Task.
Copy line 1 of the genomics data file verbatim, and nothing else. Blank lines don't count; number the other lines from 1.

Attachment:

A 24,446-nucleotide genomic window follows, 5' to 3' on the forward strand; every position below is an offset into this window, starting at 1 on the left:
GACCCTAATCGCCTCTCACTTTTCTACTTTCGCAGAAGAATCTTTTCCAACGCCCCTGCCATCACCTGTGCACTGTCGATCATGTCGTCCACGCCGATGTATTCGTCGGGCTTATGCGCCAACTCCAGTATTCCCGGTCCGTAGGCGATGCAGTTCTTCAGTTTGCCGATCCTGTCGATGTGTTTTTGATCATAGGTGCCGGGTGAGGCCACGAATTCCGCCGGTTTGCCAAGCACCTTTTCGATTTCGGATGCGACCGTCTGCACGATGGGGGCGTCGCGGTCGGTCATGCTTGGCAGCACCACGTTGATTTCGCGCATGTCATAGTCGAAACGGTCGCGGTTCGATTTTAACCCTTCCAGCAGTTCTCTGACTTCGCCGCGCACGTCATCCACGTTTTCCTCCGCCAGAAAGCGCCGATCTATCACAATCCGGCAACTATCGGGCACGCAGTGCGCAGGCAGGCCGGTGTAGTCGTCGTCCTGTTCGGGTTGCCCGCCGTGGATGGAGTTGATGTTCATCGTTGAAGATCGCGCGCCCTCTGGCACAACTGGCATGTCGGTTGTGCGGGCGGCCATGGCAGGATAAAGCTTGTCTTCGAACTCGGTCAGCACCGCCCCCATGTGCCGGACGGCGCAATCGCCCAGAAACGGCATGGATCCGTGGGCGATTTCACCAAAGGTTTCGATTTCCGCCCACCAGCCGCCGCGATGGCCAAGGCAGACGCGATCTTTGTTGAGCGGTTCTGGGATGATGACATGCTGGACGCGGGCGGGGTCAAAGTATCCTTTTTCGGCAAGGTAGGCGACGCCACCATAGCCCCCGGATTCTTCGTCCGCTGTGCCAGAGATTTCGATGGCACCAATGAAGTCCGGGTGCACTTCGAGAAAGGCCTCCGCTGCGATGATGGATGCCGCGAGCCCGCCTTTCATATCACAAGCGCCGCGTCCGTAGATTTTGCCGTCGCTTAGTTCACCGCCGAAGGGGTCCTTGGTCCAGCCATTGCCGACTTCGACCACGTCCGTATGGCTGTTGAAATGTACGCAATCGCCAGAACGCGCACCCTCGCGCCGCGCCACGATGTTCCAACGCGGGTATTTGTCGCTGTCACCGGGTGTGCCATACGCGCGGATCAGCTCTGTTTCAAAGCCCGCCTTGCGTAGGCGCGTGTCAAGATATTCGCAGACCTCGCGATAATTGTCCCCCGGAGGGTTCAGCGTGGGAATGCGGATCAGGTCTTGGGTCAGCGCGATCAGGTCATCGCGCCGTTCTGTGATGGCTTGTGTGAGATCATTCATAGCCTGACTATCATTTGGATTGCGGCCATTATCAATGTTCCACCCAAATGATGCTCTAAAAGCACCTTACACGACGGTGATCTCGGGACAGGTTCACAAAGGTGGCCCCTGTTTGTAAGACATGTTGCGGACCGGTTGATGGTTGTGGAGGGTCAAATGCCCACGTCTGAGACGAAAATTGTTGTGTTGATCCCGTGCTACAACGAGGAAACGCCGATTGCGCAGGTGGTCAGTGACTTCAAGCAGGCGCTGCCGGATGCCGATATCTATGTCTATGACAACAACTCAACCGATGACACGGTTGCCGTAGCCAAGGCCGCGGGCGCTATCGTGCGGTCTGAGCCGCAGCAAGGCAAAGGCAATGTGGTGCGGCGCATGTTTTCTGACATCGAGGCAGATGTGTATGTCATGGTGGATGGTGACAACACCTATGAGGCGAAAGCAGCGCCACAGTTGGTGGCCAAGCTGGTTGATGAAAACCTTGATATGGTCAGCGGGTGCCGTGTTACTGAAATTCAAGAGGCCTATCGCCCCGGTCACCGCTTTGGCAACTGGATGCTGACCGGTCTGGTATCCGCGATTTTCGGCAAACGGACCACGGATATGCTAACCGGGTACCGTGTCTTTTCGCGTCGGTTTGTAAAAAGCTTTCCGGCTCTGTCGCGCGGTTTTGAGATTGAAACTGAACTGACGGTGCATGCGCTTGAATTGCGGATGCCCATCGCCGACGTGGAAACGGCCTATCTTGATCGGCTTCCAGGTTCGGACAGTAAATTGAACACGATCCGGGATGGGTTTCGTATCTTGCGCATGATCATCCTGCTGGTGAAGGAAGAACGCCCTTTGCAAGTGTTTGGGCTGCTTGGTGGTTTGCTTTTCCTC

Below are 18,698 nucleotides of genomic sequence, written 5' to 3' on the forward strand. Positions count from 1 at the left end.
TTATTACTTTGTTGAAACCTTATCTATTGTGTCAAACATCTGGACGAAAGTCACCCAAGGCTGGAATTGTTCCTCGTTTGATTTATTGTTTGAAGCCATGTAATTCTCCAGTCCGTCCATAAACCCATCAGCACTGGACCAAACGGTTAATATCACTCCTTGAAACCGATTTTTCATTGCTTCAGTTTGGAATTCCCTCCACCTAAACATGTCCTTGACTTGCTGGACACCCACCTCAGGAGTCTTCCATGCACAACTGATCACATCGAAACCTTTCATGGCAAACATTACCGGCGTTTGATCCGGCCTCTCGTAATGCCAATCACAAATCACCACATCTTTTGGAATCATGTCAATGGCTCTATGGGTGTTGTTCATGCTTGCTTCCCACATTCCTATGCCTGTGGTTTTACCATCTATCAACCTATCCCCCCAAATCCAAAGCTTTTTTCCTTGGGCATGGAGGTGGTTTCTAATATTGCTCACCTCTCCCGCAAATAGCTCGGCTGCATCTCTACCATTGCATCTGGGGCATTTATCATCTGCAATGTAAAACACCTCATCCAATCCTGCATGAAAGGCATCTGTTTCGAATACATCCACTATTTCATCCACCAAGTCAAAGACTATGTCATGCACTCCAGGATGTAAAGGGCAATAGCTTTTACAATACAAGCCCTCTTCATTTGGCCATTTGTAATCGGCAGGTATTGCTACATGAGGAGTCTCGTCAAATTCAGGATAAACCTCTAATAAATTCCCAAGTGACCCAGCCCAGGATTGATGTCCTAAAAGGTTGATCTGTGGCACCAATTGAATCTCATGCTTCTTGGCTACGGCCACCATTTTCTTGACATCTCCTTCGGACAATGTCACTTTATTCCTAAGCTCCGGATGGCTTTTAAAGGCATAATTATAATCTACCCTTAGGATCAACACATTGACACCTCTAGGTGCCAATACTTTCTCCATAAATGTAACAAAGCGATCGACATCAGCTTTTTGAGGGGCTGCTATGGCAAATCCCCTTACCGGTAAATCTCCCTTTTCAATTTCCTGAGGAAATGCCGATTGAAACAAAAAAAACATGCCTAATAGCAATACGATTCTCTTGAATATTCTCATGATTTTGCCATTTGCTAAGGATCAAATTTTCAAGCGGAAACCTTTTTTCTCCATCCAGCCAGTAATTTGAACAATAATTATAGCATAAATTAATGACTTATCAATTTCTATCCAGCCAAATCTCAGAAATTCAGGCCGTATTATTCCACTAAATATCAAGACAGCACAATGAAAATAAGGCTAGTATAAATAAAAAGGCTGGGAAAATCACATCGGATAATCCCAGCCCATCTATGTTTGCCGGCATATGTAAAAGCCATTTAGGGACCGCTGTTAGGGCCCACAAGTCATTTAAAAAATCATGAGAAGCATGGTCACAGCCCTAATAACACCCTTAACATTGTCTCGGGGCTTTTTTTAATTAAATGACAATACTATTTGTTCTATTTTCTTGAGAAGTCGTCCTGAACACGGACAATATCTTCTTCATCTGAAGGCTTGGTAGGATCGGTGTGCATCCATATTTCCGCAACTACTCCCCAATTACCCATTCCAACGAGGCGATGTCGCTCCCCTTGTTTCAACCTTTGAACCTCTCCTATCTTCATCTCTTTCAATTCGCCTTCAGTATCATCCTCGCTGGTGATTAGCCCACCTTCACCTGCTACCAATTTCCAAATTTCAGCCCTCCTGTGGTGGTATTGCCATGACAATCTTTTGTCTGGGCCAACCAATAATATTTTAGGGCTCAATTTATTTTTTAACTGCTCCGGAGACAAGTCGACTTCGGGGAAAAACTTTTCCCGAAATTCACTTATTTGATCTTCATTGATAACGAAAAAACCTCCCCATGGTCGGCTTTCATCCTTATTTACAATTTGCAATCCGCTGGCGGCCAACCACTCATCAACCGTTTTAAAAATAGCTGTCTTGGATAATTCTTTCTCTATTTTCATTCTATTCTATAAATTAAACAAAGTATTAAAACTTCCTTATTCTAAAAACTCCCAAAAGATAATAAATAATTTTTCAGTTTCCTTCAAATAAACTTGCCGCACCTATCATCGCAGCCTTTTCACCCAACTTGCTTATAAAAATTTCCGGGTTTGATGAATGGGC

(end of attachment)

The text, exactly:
A 24,446-nucleotide genomic window follows, 5' to 3' on the forward strand; every position below is an offset into this window, starting at 1 on the left: